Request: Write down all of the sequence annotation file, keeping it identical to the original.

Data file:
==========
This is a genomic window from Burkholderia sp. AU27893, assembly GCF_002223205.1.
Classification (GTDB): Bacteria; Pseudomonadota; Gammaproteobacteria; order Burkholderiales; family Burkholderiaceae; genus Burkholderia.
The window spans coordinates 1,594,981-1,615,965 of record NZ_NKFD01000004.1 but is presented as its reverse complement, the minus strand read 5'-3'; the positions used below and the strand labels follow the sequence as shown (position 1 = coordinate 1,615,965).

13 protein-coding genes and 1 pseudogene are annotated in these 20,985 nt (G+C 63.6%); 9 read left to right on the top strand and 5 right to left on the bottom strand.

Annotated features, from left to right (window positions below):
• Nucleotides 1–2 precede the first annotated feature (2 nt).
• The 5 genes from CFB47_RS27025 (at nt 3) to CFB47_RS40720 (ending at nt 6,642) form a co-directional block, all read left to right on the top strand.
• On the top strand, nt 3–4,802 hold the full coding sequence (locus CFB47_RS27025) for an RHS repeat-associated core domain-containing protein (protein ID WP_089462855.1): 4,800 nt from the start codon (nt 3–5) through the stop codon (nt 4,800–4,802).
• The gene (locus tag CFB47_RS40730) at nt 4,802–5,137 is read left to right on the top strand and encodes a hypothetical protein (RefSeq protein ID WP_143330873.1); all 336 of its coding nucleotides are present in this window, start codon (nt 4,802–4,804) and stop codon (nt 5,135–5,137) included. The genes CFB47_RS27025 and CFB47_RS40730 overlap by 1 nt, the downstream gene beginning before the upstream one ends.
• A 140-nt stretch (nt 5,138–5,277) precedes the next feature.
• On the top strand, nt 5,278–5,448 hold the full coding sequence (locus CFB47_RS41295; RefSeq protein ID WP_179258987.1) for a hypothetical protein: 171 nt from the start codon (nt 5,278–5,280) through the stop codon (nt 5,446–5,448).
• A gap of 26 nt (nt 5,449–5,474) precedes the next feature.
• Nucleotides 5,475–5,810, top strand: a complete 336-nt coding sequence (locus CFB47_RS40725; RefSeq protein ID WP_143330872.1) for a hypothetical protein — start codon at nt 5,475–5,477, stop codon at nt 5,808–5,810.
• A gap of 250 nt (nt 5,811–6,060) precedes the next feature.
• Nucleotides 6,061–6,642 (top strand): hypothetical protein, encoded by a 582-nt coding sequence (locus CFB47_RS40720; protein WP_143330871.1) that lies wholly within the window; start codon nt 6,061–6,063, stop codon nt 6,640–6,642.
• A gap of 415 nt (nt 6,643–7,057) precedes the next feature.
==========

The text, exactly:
This is a genomic window from Burkholderia sp. AU27893, assembly GCF_002223205.1.
Classification (GTDB): Bacteria; Pseudomonadota; Gammaproteobacteria; order Burkholderiales; family Burkholderiaceae; genus Burkholderia.
The window spans coordinates 1,594,981-1,615,965 of record NZ_NKFD01000004.1 but is presented as its reverse complement, the minus strand read 5'-3'; the positions used below and the strand labels follow the sequence as shown (position 1 = coordinate 1,615,965).

13 protein-coding genes and 1 pseudogene are annotated in these 20,985 nt (G+C 63.6%); 9 read left to right on the top strand and 5 right to left on the bottom strand.

Annotated features, from left to right (window positions below):
• Nucleotides 1–2 precede the first annotated feature (2 nt).
• The 5 genes from CFB47_RS27025 (at nt 3) to CFB47_RS40720 (ending at nt 6,642) form a co-directional block, all read left to right on the top strand.
• On the top strand, nt 3–4,802 hold the full coding sequence (locus CFB47_RS27025) for an RHS repeat-associated core domain-containing protein (protein ID WP_089462855.1): 4,800 nt from the start codon (nt 3–5) through the stop codon (nt 4,800–4,802).
• The gene (locus tag CFB47_RS40730) at nt 4,802–5,137 is read left to right on the top strand and encodes a hypothetical protein (RefSeq protein ID WP_143330873.1); all 336 of its coding nucleotides are present in this window, start codon (nt 4,802–4,804) and stop codon (nt 5,135–5,137) included. The genes CFB47_RS27025 and CFB47_RS40730 overlap by 1 nt, the downstream gene beginning before the upstream one ends.
• A 140-nt stretch (nt 5,138–5,277) precedes the next feature.
• On the top strand, nt 5,278–5,448 hold the full coding sequence (locus CFB47_RS41295; RefSeq protein ID WP_179258987.1) for a hypothetical protein: 171 nt from the start codon (nt 5,278–5,280) through the stop codon (nt 5,446–5,448).
• A gap of 26 nt (nt 5,449–5,474) precedes the next feature.
• Nucleotides 5,475–5,810, top strand: a complete 336-nt coding sequence (locus CFB47_RS40725; RefSeq protein ID WP_143330872.1) for a hypothetical protein — start codon at nt 5,475–5,477, stop codon at nt 5,808–5,810.
• A gap of 250 nt (nt 5,811–6,060) precedes the next feature.
• Nucleotides 6,061–6,642 (top strand): hypothetical protein, encoded by a 582-nt coding sequence (locus CFB47_RS40720; protein WP_143330871.1) that lies wholly within the window; start codon nt 6,061–6,063, stop codon nt 6,640–6,642.
• A gap of 415 nt (nt 6,643–7,057) precedes the next feature.